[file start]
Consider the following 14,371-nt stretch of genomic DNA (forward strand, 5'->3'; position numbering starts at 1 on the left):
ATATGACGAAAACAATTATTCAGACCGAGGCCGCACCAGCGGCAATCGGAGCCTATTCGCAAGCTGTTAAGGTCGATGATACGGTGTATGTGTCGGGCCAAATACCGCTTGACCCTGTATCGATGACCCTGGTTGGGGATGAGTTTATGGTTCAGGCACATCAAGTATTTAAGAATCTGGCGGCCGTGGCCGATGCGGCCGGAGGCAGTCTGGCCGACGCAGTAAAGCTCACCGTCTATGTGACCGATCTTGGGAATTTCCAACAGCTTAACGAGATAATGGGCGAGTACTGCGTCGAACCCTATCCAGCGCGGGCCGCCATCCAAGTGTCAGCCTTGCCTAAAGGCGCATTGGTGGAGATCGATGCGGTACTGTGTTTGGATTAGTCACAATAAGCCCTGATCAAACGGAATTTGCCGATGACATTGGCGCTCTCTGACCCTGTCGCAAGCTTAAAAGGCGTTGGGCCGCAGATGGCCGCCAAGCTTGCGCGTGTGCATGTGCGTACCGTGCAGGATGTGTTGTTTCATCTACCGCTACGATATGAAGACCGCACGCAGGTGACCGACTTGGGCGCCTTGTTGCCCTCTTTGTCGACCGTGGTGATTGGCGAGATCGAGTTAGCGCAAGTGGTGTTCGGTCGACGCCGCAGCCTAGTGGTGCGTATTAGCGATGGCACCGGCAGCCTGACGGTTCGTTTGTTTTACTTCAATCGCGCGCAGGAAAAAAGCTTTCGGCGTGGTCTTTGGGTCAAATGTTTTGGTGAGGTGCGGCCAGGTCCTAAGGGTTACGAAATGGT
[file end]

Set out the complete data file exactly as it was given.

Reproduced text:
Consider the following 14,371-nt stretch of genomic DNA (forward strand, 5'->3'; position numbering starts at 1 on the left):
ATATGACGAAAACAATTATTCAGACCGAGGCCGCACCAGCGGCAATCGGAGCCTATTCGCAAGCTGTTAAGGTCGATGATACGGTGTATGTGTCGGGCCAAATACCGCTTGACCCTGTATCGATGACCCTGGTTGGGGATGAGTTTATGGTTCAGGCACATCAAGTATTTAAGAATCTGGCGGCCGTGGCCGATGCGGCCGGAGGCAGTCTGGCCGACGCAGTAAAGCTCACCGTCTATGTGACCGATCTTGGGAATTTCCAACAGCTTAACGAGATAATGGGCGAGTACTGCGTCGAACCCTATCCAGCGCGGGCCGCCATCCAAGTGTCAGCCTTGCCTAAAGGCGCATTGGTGGAGATCGATGCGGTACTGTGTTTGGATTAGTCACAATAAGCCCTGATCAAACGGAATTTGCCGATGACATTGGCGCTCTCTGACCCTGTCGCAAGCTTAAAAGGCGTTGGGCCGCAGATGGCCGCCAAGCTTGCGCGTGTGCATGTGCGTACCGTGCAGGATGTGTTGTTTCATCTACCGCTACGATATGAAGACCGCACGCAGGTGACCGACTTGGGCGCCTTGTTGCCCTCTTTGTCGACCGTGGTGATTGGCGAGATCGAGTTAGCGCAAGTGGTGTTCGGTCGACGCCGCAGCCTAGTGGTGCGTATTAGCGATGGCACCGGCAGCCTGACGGTTCGTTTGTTTTACTTCAATCGCGCGCAGGAAAAAAGCTTTCGGCGTGGTCTTTGGGTCAAATGTTTTGGTGAGGTGCGGCCAGGTCCTAAGGGTTACGAAATGGT